But when acquiring things comes from a desire to impress and outshine others, you begin to lose the ground. You become a slave to the very thing that you work hard for.

And since you’re acting on the competitive plane, you’ll feel neither happy or proud of your achievements.

Even though you have more, there’s always a hole to be filled. You’ll always be on the lookout for new things to strive for.

Now I understand why it’s hard to maintain a hobby or read a book from beginning to end. Because those are not what I want in the first place.

Many times I read a book just because I feel insecure about myself ‒ I need to know this, otherwise, people will look down on me.

It never ends well. I rarely finish a book with that mindset. The book I actually finish and come back from time to time is the one that I read with a purpose (e.g. help me solve a problem in my life)

I’ve been quite lengthy here, but here are 3 points to take away:

  • You don’t have to try so hard to prove your self-worth. Instead, enjoy what you do and everything will fall into place.
  • Also, don’t start anything (a book, hobby, skill, etc.) just to cover your feeling of incompetence and worthlessness. Always do things with a purpose.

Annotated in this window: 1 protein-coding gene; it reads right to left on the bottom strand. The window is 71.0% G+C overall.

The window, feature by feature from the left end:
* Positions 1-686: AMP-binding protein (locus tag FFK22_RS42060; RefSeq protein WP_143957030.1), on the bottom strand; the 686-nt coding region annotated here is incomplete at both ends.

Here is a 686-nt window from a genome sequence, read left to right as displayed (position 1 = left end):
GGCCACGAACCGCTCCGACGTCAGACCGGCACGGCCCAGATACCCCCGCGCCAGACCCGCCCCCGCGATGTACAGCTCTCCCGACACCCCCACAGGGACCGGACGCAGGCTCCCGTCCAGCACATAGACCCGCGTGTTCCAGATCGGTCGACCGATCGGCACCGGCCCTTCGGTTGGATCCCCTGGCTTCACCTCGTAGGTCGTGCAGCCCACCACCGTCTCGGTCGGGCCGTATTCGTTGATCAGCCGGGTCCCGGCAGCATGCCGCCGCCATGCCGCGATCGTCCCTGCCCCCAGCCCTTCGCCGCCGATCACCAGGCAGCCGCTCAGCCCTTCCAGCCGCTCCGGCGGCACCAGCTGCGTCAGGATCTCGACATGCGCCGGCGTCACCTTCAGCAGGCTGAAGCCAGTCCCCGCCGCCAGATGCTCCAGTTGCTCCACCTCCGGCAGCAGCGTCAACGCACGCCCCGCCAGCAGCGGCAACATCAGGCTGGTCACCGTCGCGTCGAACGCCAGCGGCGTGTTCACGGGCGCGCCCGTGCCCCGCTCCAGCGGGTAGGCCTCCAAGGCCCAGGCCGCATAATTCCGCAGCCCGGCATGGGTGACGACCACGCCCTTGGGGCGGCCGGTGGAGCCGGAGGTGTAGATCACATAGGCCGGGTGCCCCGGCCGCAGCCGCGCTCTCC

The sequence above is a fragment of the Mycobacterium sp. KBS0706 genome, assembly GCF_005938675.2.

• Finally, realize like doing more doesn’t mean you’ll be more satisfied with your life. Acquiring things to compete with others only leaves you feeling disappointed and unfulfilled.

2 thoughts on “Why do you easily give up on things?

  1. You’re awesome, Naomi. You really are! Yet again today I have read your blog from beginning to end and been completely engrossed the whole time. Brilliant writer you are! (and I think you might be an INFP or INFJ for this Psychology crazed lady over here…) 😛

    One of my favorite lines in your post: “But when acquiring things comes from a desire to impress and outshine others, you begin to lose the ground. You become a slave to the very thing that you work hard for.”

    Amen to that! You are 100% right. I feel like if we really aren’t finishing things we start on a regular basis – it might be time to ask a couple of questions.

    1. Are we afraid of anything? Success? Opinions of others? Failure? Is there any underlying fear that causes a total stoppage of a goal?

    2. Are we feeling depressed and need to acknowledge that? Sometimes we like to bury our heads in the sand and not own up to feeling less than great. Whether it’s low self-esteem as you mentioned or a wrong sense that “we’re not good enough.” These limiting beliefs really need to be addressed. I’m in the middle of this battle as I type right now!

    I am so sorry your esteem is low, because you are wonderful! I’m a big fan, really. I pray that each day you see more of the beauty in yourself (inside and out) coming to realize just how talented and wise you are. You’ve got a great purpose and you’re sharing it with all of us. So glad to have ‘met you’ here in the blogging world! Sending you loads of love, encouragement and hopes that you are well and loved this day. ♥

    Like